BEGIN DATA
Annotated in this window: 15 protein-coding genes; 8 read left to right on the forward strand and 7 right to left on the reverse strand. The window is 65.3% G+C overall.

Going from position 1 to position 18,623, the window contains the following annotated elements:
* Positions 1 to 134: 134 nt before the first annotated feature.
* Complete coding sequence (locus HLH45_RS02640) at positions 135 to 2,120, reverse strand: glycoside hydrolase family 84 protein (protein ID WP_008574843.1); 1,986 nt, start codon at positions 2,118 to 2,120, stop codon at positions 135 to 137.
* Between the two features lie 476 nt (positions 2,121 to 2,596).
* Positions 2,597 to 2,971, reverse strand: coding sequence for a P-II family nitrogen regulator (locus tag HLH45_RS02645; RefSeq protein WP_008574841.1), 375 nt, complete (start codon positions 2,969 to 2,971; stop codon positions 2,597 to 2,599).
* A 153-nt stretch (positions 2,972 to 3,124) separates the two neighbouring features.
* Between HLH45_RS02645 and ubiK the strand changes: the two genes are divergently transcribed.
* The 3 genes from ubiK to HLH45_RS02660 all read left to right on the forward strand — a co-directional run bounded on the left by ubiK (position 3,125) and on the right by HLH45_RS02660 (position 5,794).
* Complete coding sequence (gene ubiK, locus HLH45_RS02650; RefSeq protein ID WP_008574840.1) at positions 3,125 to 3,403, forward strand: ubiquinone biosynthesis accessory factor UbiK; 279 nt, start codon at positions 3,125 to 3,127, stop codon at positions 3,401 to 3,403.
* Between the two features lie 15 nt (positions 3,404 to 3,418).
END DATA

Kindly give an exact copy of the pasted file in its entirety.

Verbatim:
Annotated in this window: 15 protein-coding genes; 8 read left to right on the forward strand and 7 right to left on the reverse strand. The window is 65.3% G+C overall.

Going from position 1 to position 18,623, the window contains the following annotated elements:
* Positions 1 to 134: 134 nt before the first annotated feature.
* Complete coding sequence (locus HLH45_RS02640) at positions 135 to 2,120, reverse strand: glycoside hydrolase family 84 protein (protein ID WP_008574843.1); 1,986 nt, start codon at positions 2,118 to 2,120, stop codon at positions 135 to 137.
* Between the two features lie 476 nt (positions 2,121 to 2,596).
* Positions 2,597 to 2,971, reverse strand: coding sequence for a P-II family nitrogen regulator (locus tag HLH45_RS02645; RefSeq protein WP_008574841.1), 375 nt, complete (start codon positions 2,969 to 2,971; stop codon positions 2,597 to 2,599).
* A 153-nt stretch (positions 2,972 to 3,124) separates the two neighbouring features.
* Between HLH45_RS02645 and ubiK the strand changes: the two genes are divergently transcribed.
* The 3 genes from ubiK to HLH45_RS02660 all read left to right on the forward strand — a co-directional run bounded on the left by ubiK (position 3,125) and on the right by HLH45_RS02660 (position 5,794).
* Complete coding sequence (gene ubiK, locus HLH45_RS02650; RefSeq protein ID WP_008574840.1) at positions 3,125 to 3,403, forward strand: ubiquinone biosynthesis accessory factor UbiK; 279 nt, start codon at positions 3,125 to 3,127, stop codon at positions 3,401 to 3,403.
* Between the two features lie 15 nt (positions 3,404 to 3,418).